in pre-war days. east end of the field will accommo
Football, formerly considered by 4,000, bringing the total number
Germans as being too rough, has be- can be handled in the present stat
come one of the most popular games up to 41,000.
among schools boys and college men. "Finishing the stadium which
Every small town has its athletic started with the building of the
union, including a foot ball team, and ment south stand by erecting cer
meets are held regularly all summer stands on -the north and west s
and most of the winter. The passion would increase the seating capa
for out-door sports has even invaded about 6,000 or 7,000. In addition
the country districts, and the young- I this, by making some arrangemen
sters of the present village much pre- Ithe east end, the total number c
fer hand ball or foot racing to helping be brought up to 50,000.


Many years ago, so long in fact that'
only time worn members of the facul-
ty and staid alumni can remember it,
Michigan and Ohio State u.niversities
first met in battle on the gridiron.
The exact year is 1897, the first game
of 19 that have taken place to date
between the two institutions, and the'
first of 14 victories for Michigan over1
the wearers of the Scarlet and Grey.
Ohio has won three games of this
series, while two have resulted in a
tie. Michigan's points total, 398, while
Ohio has gained 62 from Michigan's
defense. Eleven of Michigan's vic-
tories have been via the shutout route.
Columbus was the scene of the first-
of the series of gridiron combats des-
tined to become in after years a foot-'
ball classic. Michigan, under the1
leadership of Captain James Hogg,
scored a 34 to 0 victory. A severance
of athletic relations kept the Buck-
eyes from their hoped for revenge,
and it was not until three years later,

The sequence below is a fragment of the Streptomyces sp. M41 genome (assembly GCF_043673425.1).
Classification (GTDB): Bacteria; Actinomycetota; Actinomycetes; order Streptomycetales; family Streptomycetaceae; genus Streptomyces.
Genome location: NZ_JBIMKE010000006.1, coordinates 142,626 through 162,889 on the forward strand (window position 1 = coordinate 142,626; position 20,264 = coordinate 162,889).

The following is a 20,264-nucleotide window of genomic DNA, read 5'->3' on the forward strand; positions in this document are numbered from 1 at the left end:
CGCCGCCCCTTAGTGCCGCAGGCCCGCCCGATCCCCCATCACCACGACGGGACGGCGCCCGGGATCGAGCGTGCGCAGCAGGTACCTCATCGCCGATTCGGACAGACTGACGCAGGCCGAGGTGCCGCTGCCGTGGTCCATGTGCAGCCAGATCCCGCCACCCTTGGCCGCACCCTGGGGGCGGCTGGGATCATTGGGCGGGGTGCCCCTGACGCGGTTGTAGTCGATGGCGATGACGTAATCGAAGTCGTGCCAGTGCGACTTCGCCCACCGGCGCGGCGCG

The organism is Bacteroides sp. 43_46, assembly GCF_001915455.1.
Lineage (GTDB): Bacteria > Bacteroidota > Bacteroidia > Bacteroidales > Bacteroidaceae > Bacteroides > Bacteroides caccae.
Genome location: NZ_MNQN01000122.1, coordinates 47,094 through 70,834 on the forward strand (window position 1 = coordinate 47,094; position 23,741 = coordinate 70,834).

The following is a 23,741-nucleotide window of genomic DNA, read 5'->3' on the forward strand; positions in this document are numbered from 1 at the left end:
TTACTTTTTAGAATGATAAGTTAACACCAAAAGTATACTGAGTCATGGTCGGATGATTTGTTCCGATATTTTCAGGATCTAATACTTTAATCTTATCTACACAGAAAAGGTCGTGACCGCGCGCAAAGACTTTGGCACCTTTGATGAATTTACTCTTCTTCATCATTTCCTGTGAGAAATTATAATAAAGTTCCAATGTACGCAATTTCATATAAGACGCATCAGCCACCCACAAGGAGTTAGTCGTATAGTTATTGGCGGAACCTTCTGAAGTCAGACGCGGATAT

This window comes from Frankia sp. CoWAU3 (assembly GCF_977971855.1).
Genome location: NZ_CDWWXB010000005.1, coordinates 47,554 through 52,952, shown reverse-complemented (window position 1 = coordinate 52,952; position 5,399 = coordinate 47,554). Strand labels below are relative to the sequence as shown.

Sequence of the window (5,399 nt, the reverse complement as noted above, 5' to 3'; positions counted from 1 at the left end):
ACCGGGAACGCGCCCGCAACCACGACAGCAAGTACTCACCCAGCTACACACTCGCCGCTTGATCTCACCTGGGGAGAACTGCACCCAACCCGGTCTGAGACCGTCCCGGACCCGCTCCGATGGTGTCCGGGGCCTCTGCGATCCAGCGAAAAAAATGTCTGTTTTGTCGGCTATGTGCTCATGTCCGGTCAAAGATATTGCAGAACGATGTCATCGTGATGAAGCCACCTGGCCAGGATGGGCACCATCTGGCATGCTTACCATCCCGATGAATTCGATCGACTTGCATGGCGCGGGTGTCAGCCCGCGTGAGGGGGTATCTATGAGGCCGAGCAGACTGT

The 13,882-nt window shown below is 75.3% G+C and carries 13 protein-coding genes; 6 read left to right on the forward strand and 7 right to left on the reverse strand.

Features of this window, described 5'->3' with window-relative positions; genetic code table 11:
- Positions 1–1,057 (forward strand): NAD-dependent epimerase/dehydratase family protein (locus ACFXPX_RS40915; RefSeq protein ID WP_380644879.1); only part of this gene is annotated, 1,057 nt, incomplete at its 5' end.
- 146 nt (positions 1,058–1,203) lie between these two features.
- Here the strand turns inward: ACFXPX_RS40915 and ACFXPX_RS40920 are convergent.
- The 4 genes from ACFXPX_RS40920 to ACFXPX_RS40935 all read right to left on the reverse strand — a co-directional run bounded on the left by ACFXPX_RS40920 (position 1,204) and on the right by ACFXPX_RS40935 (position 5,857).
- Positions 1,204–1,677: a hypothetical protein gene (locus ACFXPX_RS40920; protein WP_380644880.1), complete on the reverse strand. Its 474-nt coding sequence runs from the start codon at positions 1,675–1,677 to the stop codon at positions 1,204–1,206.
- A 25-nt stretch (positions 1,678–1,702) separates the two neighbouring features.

in 1900, that the two elevens metl
again. A record breaking crowd, for
-those days, of three thousand people
attended and endured a steady driving
fall of snow and sleet to watch the
two teams battle to a scoreless tie.
Boss Weekes, Redden, and Niel Snow
starred for Michigan.
Yost Becomes Coach
'When the Columbus team appeared
for its annual battle in 1901 it found
a new combination, Yost as coach, and
Heston in the backfield of the Michi-
gan eleven. The famous Wolverine
point-a-minute teams of 1901, 1902,
1903, and 1904, administered a series
of crushing defeats to Ohio State.
Michigan was on the long end of a
21-0 score in 1901. In 1902 Ohio State
met with one of the worst defeats ever}
doled out to a scarlet and grey eleven,
the Wolverines galloping across the
Ohio goal line almost at will for a

total of 86 points, again holding their
opponents scoreless. Ti:e next year
Michigan produced ancther over-
whelmingly superior tm, trouncing
State to a 36-0 tune when the elevens
In 1904 the scarlet and grey scored
its first six points on the Ann Arbor
aggregation, which in turn earned 31.
The next five years record five suc-
cessive defeats for Ohio. The Buck-
eyeswere shut out for the first three
ofithese years, until in 1905, and again
in 1909, they managed to score 6 points
to the Wolverines' 10 and 33 respec-

in the last few minutes of play, an
Ohio linesmau broke through Michi-
gan's forward wall and blocked Stek-
etee's punt and scored the winning
touchdown of the game. Score 14-7.